Cocked, Cracked, Shaken and Gone

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Many of us whose hands shake and hearts sink whenever we read about the demise of “the book” – the printed book, that is – realize that what we’ll be missing is the heft of the book itself, the feel of it in our hands, the texture of the paper chosen for its pages, the subtle idiosyncrasies of font and text on the page – the whole beautiful physical object. An e-book device might take up less room in our bags when we travel, but think of what disappears along with the weight: Stiched signatures, octavos and quartos and folios, backstrips and glue, cloth-covered boards, blindstamped designs, endpapers, versos, rectos, page edges – deckled, beveled, gilt –  hinges, gutters, and spines – even cocked and cracked and shaken spines. All the vocabulary of bookbinding would disappear along with the books.

Here’s a lovely video about how a printed book – and it looks like a book with heft – is made. The link was passed along to me by Tom Birdseye, a fellow advisor at Vermont College of Fine Arts. Thanks, Tom!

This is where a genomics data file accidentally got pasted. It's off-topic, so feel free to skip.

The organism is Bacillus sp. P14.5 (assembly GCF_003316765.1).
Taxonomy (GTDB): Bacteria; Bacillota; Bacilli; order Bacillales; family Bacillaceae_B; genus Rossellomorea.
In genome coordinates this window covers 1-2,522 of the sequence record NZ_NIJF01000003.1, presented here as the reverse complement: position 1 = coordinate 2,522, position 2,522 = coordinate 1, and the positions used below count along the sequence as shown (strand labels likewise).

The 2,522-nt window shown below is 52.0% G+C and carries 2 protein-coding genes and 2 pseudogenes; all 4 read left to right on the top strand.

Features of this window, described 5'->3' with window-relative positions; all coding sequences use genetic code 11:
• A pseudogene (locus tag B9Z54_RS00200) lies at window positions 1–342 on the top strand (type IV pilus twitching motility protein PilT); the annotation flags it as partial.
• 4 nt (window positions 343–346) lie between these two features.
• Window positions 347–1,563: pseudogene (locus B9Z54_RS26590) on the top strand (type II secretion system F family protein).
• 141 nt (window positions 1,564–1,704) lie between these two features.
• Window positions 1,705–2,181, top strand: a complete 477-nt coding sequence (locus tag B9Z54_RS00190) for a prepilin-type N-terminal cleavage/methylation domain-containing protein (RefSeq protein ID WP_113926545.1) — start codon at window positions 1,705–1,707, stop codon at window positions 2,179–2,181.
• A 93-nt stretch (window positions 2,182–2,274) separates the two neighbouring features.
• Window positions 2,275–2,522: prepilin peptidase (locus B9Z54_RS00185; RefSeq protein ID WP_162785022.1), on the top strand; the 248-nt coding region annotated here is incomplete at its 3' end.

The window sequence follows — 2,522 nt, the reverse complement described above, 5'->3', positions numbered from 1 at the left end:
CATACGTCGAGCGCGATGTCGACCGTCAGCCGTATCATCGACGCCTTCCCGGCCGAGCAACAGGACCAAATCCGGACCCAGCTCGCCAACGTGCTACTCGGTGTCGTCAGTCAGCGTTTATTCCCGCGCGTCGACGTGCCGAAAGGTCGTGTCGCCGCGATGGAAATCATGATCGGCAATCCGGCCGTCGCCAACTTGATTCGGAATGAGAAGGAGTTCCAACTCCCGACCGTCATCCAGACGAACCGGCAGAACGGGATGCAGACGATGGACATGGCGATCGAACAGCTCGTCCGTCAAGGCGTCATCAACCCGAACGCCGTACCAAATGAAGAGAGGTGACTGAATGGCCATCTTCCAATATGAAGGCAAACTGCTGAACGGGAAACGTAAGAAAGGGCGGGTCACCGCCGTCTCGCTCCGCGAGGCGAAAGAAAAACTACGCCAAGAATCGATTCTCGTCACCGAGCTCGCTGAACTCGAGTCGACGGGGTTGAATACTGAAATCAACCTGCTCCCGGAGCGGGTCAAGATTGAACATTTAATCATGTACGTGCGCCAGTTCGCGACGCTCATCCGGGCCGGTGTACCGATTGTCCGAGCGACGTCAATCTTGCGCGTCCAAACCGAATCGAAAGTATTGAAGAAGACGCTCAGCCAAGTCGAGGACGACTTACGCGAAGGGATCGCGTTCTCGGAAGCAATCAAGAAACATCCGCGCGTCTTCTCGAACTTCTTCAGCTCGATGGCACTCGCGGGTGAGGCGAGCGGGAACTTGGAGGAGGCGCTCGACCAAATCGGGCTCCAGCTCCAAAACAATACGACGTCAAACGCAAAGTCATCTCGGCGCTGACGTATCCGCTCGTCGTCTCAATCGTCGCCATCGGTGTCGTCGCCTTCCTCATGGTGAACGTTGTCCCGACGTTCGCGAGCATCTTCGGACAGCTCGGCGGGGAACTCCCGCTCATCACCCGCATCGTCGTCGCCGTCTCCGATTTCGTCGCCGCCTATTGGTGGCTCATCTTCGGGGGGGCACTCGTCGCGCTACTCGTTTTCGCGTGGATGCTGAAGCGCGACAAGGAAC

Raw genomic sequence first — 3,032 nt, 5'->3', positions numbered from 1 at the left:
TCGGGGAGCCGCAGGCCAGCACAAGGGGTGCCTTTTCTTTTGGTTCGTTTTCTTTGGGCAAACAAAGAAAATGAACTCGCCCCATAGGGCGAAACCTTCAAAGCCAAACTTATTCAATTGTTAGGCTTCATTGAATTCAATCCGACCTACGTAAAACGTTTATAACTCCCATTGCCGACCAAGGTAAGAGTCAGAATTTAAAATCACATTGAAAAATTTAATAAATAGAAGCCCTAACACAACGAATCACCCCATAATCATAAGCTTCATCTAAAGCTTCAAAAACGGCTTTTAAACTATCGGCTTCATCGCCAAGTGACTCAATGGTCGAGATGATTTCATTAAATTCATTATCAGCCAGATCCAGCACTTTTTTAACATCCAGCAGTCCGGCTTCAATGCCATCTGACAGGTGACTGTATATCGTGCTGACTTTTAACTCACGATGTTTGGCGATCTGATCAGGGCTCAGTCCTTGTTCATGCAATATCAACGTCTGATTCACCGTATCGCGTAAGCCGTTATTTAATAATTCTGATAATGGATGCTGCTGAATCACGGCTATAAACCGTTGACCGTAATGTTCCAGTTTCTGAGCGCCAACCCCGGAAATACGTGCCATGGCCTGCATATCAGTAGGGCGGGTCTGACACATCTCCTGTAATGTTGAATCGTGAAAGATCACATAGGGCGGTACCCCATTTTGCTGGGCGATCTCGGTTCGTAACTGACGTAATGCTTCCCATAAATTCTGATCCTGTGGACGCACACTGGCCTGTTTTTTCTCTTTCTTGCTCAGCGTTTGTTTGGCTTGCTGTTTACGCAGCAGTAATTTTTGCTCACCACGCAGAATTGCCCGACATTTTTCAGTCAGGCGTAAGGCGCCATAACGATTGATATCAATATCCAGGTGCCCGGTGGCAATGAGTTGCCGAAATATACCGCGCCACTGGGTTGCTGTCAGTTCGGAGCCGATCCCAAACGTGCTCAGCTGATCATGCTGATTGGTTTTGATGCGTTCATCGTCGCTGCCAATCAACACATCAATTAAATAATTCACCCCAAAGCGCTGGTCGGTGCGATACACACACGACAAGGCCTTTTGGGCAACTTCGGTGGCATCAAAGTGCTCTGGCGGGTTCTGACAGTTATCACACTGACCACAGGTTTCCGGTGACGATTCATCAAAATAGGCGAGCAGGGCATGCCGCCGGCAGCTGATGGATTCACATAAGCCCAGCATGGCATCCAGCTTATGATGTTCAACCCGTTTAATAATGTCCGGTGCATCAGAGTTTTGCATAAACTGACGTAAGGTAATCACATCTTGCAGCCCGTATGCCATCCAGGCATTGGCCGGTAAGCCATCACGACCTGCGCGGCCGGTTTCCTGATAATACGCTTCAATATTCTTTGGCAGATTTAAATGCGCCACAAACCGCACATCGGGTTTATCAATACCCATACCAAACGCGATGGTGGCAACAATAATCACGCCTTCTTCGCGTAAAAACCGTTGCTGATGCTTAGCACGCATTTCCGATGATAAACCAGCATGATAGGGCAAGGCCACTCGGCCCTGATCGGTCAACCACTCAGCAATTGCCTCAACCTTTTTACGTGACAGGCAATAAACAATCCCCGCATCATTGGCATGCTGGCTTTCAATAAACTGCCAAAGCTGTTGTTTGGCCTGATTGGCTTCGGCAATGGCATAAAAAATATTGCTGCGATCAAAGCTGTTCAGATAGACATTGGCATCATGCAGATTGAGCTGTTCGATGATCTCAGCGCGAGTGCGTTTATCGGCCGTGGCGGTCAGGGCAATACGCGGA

Hope everyone reading this enjoys it as much as I did.

 

 

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4 Comments

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4 responses to “Cocked, Cracked, Shaken and Gone

  1. ereagan

    I loved this, Julie. But I almost teared up watching the video.
    I know it was titled “birth of a book”, but it felt and sounded like a requiem to me.

  2. terrypierce

    Loved this, Julie. The beauty of the process coupled with the perfect music made for an emotionally touching video. Thank you–and Tom, too!

  3. terrypierce

    One other thing–I’m saddened to think that decades from now future generations won’t be able to walk into a library and inhale the fabulous smell of books, paper and ink. What would a room full of electronic reading devices smell like?

  4. zaraward

    Thank you for every other great post. Where else could anyone get that type of info in such an ideal method of writing?
    zara

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